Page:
A Glimpse into the Historical Preservation Research of the Pocantico Fellows
Posted on: March 24, 2017
Each year, the Rockefeller Brothers Fund and the National Trust for Historic Preservation host a scholar at the Marcel Breuer House for a two-week residency to work on a project in the field of historic preservation. Applications for the summer 2017 fellowship are open until March 31.
Colleen Danz of the National Trust recently interviewed the 2015 fellow, Adrian Scott Fine, director of advocacy for the Los Angeles Conservancy, and Edgar Garcia, arts and culture deputy for the City of Los Angeles, who was the 2016 fellow.
Fine’s project, “Preserving Urban Renewal’s Modern Legacy” led him to reexamine and learn from projects that were, and sometimes remain, controversial. He said that preservationists “are at a critical point now as many urban renewal–era places turn 50 years old. Increasingly, they are at risk and being lost. While, more likely than not, urban renewal–era places evoke deeply hurtful histories, those memories may actually be the reasons they matter and connect with people today.” In addition to site visits and research in nearby communities in Connecticut and New York, Fine discussed the complex history and present-day impact of Lincoln Center for the Performing Arts, a project shepherded by John D. Rockefeller 3rd that had “originated through massive displacement and demolition of a vibrant and tight‐knit neighborhood.”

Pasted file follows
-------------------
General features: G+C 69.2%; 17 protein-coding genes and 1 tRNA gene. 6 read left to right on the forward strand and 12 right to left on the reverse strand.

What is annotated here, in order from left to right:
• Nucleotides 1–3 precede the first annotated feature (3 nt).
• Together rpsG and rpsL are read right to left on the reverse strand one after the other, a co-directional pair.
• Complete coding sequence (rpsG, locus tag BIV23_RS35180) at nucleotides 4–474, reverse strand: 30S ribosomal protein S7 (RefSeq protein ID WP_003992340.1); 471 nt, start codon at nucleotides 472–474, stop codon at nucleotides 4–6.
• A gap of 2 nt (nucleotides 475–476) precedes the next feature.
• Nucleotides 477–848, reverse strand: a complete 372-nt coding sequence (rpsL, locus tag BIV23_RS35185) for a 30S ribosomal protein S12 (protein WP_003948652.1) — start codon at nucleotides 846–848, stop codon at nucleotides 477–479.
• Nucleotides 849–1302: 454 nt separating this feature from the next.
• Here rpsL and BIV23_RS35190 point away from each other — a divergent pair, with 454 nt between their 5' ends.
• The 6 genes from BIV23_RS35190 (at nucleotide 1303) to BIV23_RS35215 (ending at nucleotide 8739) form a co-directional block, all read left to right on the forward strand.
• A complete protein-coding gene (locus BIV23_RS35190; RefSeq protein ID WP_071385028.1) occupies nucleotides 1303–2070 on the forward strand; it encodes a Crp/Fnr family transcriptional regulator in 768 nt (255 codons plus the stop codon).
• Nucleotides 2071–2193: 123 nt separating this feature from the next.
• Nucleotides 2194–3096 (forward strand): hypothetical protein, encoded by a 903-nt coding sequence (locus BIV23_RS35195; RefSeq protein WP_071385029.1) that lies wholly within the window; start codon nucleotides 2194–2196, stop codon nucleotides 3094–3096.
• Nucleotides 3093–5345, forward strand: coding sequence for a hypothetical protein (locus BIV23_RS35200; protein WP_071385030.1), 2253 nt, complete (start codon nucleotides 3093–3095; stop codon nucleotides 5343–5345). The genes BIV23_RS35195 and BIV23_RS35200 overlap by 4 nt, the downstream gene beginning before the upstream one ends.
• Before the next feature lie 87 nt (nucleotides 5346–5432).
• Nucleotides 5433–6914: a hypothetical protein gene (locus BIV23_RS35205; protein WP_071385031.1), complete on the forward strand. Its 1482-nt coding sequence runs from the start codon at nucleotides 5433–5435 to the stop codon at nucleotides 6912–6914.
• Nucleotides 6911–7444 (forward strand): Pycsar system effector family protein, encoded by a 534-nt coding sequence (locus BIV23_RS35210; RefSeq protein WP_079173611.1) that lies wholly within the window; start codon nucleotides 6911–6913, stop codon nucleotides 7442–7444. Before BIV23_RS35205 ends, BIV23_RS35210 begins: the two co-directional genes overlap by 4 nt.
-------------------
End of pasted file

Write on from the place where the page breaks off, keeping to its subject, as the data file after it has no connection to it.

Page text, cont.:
For “Chicano Architecture,” Garcia researched the architecture and built environment of Southern California and the work of Latinos to explore an evolving Mexican-American aesthetic present. He noted that although “the stately architecture of the Pocantico Center and the Hudson Valley landscape had little to do with the East Los Angeles urbanscapes of my research project, it was precisely their differences that allowed me to assess my subject matter more objectively.” He also realized an unexpected connection between the public art murals featured in his studies and the art collection of Nelson Rockefeller, who had a lifelong interest in the art of Latin America.